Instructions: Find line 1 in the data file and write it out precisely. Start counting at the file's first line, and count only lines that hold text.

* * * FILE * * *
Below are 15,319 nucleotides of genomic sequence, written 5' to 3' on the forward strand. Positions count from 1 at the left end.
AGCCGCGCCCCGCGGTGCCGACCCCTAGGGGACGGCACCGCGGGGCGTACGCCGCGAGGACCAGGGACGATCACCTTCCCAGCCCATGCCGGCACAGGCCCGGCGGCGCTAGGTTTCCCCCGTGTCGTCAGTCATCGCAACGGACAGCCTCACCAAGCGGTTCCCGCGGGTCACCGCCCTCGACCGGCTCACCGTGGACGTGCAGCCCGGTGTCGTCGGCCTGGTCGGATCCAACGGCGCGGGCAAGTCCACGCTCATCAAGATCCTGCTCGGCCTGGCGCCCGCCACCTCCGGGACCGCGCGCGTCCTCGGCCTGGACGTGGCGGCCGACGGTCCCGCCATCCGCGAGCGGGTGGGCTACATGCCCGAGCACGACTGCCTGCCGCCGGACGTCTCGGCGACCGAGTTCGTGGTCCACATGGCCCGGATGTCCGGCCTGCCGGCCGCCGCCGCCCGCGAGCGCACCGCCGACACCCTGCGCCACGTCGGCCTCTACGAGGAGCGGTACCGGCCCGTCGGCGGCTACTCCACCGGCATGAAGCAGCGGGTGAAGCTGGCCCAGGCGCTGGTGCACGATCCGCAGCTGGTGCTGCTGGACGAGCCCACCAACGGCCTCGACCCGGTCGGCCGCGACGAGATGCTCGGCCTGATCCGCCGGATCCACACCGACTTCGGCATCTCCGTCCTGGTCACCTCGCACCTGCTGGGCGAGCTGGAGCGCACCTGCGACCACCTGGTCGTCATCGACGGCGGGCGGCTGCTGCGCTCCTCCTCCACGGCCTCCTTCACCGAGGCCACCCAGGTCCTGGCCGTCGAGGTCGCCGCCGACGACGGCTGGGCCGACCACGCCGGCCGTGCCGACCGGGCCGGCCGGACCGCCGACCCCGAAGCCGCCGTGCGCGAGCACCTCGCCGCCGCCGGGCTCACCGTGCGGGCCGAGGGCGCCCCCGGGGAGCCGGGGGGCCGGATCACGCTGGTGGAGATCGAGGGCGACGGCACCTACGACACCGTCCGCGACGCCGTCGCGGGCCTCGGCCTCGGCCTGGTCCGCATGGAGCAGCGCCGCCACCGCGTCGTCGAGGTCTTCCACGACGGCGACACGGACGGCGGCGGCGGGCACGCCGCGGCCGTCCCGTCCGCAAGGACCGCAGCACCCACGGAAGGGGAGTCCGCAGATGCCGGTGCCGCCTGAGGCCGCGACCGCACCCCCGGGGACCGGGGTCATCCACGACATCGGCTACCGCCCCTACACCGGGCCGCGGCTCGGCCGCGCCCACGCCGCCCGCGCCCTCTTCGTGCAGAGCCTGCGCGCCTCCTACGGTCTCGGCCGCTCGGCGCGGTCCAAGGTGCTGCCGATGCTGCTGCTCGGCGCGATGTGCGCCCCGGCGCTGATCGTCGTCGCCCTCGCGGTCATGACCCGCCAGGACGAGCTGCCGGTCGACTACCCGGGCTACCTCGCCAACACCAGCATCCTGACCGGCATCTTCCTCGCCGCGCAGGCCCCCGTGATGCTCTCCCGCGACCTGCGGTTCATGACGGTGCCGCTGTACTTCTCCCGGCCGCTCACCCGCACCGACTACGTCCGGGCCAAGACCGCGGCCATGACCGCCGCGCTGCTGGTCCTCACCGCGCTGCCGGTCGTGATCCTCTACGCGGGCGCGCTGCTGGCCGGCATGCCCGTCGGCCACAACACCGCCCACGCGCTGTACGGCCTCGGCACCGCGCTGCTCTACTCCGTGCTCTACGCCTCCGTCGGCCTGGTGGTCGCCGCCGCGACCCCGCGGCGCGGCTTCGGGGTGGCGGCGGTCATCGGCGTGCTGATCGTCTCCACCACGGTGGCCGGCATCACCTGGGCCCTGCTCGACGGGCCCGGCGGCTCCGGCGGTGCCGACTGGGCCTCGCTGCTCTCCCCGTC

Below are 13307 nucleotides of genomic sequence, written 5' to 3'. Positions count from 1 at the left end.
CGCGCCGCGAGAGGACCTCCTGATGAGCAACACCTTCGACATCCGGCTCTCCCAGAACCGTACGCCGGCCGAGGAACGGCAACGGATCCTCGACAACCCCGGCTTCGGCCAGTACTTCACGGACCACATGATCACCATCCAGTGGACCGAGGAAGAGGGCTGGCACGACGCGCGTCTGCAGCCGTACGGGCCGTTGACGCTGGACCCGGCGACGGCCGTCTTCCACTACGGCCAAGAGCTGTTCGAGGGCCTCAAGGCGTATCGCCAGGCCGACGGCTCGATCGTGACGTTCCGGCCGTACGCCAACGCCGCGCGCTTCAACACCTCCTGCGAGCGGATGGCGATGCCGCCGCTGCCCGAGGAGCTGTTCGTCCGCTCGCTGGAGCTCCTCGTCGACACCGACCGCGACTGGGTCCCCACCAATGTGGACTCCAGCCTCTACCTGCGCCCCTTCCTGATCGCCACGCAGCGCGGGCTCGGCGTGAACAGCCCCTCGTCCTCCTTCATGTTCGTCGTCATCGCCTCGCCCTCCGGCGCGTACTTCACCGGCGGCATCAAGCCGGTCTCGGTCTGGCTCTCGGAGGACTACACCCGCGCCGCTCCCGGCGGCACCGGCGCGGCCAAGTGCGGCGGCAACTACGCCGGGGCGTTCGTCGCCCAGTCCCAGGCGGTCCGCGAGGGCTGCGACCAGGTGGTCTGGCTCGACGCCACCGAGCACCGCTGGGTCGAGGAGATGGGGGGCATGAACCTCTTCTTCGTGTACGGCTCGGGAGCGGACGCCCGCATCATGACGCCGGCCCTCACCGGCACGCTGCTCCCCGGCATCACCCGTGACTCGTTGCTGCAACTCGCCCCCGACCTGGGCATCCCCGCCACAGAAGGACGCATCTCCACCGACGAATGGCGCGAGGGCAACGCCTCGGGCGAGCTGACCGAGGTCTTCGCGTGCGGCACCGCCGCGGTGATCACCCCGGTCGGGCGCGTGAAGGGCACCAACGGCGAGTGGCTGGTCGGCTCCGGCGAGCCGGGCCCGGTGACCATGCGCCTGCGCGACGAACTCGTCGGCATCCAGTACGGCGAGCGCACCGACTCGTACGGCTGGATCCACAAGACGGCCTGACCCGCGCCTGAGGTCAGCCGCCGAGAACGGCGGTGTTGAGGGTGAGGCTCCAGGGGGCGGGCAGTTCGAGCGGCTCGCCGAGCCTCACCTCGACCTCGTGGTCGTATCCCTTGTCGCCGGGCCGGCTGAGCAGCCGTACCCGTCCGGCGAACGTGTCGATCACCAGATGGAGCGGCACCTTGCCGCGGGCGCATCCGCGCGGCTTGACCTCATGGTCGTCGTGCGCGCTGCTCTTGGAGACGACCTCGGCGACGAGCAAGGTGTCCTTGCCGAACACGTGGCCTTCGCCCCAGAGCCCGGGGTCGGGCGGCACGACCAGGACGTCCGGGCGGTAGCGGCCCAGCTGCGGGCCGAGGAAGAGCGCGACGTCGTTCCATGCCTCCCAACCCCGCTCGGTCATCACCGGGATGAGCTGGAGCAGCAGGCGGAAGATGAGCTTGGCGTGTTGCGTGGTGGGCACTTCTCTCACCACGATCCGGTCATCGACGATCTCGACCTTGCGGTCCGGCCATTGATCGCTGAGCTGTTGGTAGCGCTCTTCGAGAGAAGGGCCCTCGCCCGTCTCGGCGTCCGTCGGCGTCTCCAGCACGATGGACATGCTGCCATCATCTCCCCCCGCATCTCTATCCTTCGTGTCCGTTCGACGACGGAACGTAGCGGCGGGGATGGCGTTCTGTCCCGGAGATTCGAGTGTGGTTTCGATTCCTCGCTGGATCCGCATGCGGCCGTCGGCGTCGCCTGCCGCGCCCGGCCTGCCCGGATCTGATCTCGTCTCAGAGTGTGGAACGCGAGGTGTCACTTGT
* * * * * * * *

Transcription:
Below are 15,319 nucleotides of genomic sequence, written 5' to 3' on the forward strand. Positions count from 1 at the left end.